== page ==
Building photonic devices at an atomic scale
Today’s smart phones, laptops and computers rely on electronic chips and transistors that operate based on current flow. Since the invention of integrated circuits, and in order to achieve higher and better performance, the density of transistors has been increasing.
However there are fundamental limits to how small these circuits can be made. Using photonics is one possible solution but nanoscale building blocks, called photonic crystals, need to be engineered in order to confine and manipulate light at the nanoscale.
Now UTS led research has demonstrated an integrated photonic device made entirely of atomically thin materials that can confine light into sub-micrometre scale spaces. This study brings 2D materials one step closer to applications in integrated quantum photonics.
These nanoscale building blocks are periodic structures of tiny mirrors arranged in a special fashion that can manipulate and confine light. This new study shows for the first time that an atomically thin material, hexagonal boron nitride (hBN) can be used as a platform to build an integrated photonic device. The research is published in Nature Communications.
Joint first author Dr Sejeong Kim, a physicist from the UTS Institute of Biomedical Materials and Devices (IBMD) says that the team was able to "exploit the layered nature of this unique material, hBN, to fabricate photonic devices, with a thickness a thousand times smaller than a grain of sand."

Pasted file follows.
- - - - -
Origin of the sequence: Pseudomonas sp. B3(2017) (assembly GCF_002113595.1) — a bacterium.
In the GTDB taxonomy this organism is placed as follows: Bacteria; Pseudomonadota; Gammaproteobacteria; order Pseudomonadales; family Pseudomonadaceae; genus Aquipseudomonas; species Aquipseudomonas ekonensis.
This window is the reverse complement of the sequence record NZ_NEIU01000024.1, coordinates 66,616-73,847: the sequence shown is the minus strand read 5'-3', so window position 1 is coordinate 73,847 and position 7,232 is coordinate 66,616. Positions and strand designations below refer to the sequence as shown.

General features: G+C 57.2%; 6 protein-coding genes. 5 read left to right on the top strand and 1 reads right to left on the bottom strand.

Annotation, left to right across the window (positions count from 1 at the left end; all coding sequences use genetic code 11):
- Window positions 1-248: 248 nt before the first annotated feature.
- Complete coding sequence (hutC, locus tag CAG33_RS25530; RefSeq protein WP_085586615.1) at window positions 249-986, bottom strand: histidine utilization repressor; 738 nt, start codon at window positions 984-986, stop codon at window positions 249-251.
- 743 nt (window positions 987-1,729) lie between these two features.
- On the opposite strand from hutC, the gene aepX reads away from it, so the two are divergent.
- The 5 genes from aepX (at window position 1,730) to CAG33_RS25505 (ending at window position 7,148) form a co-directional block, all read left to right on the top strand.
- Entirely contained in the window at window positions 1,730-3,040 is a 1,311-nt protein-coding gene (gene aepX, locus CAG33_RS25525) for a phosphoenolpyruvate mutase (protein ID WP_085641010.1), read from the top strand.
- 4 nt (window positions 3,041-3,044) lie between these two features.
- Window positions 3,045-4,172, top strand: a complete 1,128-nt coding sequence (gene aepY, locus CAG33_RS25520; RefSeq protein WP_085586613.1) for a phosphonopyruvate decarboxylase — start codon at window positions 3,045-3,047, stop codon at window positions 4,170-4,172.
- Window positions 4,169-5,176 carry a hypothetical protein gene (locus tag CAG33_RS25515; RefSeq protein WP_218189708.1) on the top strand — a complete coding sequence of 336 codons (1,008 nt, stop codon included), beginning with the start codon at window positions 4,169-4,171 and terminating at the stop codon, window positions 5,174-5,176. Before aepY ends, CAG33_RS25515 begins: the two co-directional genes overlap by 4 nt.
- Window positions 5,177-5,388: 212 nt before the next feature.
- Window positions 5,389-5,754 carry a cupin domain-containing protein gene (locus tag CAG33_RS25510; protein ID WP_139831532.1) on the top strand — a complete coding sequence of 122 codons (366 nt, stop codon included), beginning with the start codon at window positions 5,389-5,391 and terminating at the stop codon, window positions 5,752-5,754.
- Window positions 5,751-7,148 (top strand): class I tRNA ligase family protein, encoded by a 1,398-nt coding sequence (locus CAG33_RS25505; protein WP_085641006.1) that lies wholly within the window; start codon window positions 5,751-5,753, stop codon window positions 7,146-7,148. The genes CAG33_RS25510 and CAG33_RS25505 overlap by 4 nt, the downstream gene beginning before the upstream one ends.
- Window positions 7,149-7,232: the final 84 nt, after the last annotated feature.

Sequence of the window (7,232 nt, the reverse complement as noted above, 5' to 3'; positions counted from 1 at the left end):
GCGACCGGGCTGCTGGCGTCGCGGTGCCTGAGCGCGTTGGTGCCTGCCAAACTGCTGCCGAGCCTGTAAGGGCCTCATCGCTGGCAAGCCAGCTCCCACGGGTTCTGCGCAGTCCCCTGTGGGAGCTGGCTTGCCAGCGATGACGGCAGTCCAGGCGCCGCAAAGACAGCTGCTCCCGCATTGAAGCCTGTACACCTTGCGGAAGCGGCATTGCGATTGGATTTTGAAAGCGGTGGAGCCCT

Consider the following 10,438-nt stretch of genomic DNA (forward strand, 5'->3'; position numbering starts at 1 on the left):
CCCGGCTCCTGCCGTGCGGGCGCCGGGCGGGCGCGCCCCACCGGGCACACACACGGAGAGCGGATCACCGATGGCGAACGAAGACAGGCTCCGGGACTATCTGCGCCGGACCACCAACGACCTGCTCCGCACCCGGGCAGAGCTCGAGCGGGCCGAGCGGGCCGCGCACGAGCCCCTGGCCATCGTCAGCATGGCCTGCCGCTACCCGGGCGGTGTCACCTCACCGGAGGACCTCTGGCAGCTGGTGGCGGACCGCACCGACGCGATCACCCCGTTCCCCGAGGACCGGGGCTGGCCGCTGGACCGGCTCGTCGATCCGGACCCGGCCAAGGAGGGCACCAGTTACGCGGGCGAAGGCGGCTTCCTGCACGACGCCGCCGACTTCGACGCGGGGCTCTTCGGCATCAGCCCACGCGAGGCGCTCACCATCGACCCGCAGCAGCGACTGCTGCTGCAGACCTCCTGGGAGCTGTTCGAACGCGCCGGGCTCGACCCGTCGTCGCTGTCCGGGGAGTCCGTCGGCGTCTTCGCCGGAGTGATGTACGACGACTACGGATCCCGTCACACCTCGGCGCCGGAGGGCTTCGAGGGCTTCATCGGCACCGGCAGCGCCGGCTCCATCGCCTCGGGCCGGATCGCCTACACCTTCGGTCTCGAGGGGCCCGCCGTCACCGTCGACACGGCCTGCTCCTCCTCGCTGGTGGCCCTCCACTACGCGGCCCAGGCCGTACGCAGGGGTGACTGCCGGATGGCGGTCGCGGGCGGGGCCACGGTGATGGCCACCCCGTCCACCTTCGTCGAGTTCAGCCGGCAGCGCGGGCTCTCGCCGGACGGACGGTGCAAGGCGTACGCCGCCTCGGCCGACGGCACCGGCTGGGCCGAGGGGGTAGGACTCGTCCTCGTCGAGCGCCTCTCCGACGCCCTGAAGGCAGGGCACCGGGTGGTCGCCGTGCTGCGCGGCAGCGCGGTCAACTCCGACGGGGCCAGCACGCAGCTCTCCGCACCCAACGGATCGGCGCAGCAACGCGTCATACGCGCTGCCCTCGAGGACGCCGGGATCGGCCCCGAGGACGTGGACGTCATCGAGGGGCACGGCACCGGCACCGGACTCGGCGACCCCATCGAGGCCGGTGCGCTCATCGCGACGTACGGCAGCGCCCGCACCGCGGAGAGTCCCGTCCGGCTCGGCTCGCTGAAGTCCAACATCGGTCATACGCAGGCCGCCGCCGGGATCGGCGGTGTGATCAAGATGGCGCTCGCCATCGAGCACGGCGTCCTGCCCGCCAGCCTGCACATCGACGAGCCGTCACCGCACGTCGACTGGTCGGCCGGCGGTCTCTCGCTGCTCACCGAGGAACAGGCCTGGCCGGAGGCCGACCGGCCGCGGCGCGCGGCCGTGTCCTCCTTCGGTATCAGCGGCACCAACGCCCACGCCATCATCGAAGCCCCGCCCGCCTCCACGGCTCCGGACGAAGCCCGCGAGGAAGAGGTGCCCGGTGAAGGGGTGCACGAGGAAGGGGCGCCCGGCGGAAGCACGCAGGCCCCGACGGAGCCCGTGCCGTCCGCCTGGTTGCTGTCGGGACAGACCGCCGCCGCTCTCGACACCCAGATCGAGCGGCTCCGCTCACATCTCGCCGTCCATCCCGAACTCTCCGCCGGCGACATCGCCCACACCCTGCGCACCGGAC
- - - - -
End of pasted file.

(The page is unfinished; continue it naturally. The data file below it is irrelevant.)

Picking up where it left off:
"Our research is a first step towards using photonics, light, instead of electrons and solving the bottle neck of modern electronics," she says.
The unique advantage of hBN is the ability to host quantum light sources – atomic impurities that emit only one photon at a time. These sources are a fundamental building block for quantum computers and quantum communications. Yet to find truly practical applications such emitters have to be integrated into photonic devices to perform logic operations - until now this has not been demonstrated before with atomic materials.
Co-first author, and IBMD PhD candidate, Johannes Fröch says that “fabricating such high quality devices was really challenging for our nanofabrication."
“We had to invent a lot of the processing steps, since no other group has shown these devices from hBN before.”
The research team includes industry partner Thermo Fisher Scientific, who are interested in developing novel nanofabrication approaches, and the National Institute for Materials Science, Japan.
Lead researcher, and co-author, IBMD Professor Igor Aharonovich says that the research outcomes are highly significant because the team was the first to demonstrate “practical, scalable devices from atomically thin materials for integrated circuits.”